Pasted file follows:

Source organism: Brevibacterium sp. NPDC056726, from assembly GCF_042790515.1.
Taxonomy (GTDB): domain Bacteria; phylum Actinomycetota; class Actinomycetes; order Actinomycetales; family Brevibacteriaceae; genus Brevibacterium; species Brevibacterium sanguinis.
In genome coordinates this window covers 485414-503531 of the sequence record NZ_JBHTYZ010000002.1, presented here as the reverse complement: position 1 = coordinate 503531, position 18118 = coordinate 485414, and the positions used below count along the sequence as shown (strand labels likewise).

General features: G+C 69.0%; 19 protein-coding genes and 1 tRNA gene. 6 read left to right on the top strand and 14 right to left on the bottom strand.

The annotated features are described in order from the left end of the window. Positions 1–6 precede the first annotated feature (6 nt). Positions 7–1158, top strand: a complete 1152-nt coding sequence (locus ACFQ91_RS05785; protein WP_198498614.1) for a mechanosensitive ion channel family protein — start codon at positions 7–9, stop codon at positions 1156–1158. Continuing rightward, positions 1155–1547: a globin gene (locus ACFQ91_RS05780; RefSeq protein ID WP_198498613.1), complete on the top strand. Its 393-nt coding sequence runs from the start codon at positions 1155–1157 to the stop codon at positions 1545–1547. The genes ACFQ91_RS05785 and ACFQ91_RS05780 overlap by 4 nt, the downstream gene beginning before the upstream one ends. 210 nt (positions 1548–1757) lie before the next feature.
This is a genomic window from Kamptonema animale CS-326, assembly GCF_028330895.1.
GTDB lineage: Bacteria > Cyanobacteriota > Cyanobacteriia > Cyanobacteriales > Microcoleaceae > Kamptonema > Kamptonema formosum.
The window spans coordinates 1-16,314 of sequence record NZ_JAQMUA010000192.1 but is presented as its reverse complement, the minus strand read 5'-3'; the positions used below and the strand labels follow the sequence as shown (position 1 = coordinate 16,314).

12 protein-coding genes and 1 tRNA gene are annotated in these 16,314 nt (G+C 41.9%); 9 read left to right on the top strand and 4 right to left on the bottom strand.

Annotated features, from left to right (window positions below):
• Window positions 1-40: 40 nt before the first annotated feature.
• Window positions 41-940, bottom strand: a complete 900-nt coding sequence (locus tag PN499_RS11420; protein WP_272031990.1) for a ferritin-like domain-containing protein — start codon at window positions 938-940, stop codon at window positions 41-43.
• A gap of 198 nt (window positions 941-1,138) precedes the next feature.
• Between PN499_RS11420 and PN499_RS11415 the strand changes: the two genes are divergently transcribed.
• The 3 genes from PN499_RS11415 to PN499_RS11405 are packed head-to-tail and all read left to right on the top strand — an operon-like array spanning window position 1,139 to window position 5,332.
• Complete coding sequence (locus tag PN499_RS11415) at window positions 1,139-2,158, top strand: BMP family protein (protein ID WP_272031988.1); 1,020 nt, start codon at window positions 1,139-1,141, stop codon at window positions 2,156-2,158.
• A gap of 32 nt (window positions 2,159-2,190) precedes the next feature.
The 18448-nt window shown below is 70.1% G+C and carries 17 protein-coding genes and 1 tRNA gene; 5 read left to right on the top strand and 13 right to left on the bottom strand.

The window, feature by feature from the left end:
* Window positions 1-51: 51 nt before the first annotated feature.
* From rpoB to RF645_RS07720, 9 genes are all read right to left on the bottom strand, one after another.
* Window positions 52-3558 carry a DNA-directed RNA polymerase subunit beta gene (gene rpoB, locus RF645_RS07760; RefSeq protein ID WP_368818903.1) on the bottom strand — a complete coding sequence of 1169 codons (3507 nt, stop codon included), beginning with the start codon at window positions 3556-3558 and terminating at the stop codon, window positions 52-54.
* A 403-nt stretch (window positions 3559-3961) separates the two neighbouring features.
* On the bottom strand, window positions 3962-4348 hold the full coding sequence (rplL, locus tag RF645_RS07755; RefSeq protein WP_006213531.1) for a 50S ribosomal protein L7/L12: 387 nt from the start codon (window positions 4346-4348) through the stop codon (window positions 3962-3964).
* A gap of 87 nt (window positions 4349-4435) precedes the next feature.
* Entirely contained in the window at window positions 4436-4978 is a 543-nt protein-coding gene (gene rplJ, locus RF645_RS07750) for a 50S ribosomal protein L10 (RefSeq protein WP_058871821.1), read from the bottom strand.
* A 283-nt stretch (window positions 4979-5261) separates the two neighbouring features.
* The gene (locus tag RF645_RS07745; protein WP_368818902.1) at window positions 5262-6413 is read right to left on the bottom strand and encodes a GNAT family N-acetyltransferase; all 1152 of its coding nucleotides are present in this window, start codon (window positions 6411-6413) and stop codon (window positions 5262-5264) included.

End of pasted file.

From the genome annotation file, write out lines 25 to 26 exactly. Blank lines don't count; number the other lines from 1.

* A gap of 87 nt (window positions 4349-4435) precedes the next feature.
* Entirely contained in the window at window positions 4436-4978 is a 543-nt protein-coding gene (gene rplJ, locus RF645_RS07750) for a 50S ribosomal protein L10 (RefSeq protein WP_058871821.1), read from the bottom strand.